Born in India, Rajul moved to Israel when she was only 19-years-old, studied arts at the prestigious Midrashah in Ramat Hasharon and traded her cultural roots for a more westernized experience.
Ironically, it was her move away from her traditions that allowed her to see it from another perspective. In her first ever solo exhibition in Singapore, Bollywood represents her version of India. With inspirations from Bollywood films, she depicts the fate of mythic and tragic characters, relationships of love, betrayal, devotion and fidelity and the epic and impossible battles of the generation gap through her distinctive painting style. Rajul’s brush stroke comes from a hint of comforting memory, of a past she once knew—an India that mattered most to her heart. “My inspiration behind ‘Bollywood’ is the excitement Indians all around the world get when they see the glamor, happiness, and perfection in most of these movies,” says Rajul. “As an Indian woman, I feel it is one way I have stayed in touch with my culture.”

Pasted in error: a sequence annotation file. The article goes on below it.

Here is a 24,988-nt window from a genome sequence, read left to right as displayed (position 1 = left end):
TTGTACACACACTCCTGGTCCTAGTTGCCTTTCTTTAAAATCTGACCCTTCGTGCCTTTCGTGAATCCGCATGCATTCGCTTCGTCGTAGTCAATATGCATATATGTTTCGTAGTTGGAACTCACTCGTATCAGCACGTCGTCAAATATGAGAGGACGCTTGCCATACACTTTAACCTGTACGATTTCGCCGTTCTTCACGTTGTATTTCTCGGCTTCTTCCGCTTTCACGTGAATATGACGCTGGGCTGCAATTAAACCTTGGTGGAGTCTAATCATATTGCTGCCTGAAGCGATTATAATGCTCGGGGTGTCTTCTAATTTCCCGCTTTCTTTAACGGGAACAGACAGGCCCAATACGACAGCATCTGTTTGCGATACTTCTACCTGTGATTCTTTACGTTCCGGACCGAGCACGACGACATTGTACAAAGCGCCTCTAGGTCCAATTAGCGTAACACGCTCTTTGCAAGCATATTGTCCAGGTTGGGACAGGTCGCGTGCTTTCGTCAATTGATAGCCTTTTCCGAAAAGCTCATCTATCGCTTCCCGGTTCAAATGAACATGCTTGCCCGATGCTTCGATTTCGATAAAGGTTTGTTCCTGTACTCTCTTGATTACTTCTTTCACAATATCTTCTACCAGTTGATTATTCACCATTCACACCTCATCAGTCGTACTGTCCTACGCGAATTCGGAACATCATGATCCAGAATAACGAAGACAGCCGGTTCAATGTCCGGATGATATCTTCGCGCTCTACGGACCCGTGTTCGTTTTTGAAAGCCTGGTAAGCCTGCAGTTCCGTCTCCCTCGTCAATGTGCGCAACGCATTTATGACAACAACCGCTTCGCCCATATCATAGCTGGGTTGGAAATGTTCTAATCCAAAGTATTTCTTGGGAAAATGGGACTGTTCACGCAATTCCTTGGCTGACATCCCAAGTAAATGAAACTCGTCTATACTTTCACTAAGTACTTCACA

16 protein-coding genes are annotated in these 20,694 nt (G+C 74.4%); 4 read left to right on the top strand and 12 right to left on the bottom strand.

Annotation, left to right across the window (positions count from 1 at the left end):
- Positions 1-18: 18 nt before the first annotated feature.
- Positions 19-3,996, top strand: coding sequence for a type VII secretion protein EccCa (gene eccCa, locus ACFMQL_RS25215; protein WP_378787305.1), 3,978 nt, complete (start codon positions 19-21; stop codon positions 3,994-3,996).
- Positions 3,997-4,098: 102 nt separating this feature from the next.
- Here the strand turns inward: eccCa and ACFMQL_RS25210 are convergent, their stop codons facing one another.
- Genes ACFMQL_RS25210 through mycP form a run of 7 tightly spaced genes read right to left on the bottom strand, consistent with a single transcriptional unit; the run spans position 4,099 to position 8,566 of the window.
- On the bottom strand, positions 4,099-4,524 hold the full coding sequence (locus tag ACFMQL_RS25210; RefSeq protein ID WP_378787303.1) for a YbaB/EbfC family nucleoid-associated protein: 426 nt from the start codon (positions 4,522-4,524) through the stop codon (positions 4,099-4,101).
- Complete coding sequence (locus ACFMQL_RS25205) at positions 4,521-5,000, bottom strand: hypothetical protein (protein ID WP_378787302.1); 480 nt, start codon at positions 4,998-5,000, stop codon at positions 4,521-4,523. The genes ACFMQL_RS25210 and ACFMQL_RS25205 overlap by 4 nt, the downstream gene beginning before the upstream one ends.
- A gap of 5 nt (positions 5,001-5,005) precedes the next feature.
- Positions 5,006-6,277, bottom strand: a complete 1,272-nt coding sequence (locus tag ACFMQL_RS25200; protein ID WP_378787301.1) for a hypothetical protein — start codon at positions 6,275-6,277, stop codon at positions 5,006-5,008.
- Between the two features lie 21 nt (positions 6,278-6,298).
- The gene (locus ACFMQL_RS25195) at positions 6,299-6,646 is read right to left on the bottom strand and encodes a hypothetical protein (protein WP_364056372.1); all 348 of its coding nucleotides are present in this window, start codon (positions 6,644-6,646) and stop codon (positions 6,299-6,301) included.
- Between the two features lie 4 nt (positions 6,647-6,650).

Rajul also feels that most Bollywood films portray a perfect love story and offer the audience a positive and optimistic idea of life. “I feel like this has impacted my belief of the future,” she added.
In her work "Breathless," an image of a woman’s face is painted with her golden locks glamorously flying over her face and capturing the audience with her intense gaze. “It's a picture which leaves you breathless ... a feeling of larger than life,” says Rajul. “What I love is the freedom of colors, the dripping of paint, the spontaneity, and capturing the moment right then and there. I would say a lot of woman in India dream about them.”
“Her paintings convey the rapture and enthusiasm of mass consumer culture,” says New York gallerist Paul Rodgers. “Ultimately, it is this blend of personal exoticism with the common currency of international contemporary art which endows Mehta’s paintings with particular poignancy.”
“Bollywood” is on Apr 21-24 at The Arts House, 1 Old Parliament Lane, 6336-3386. Free.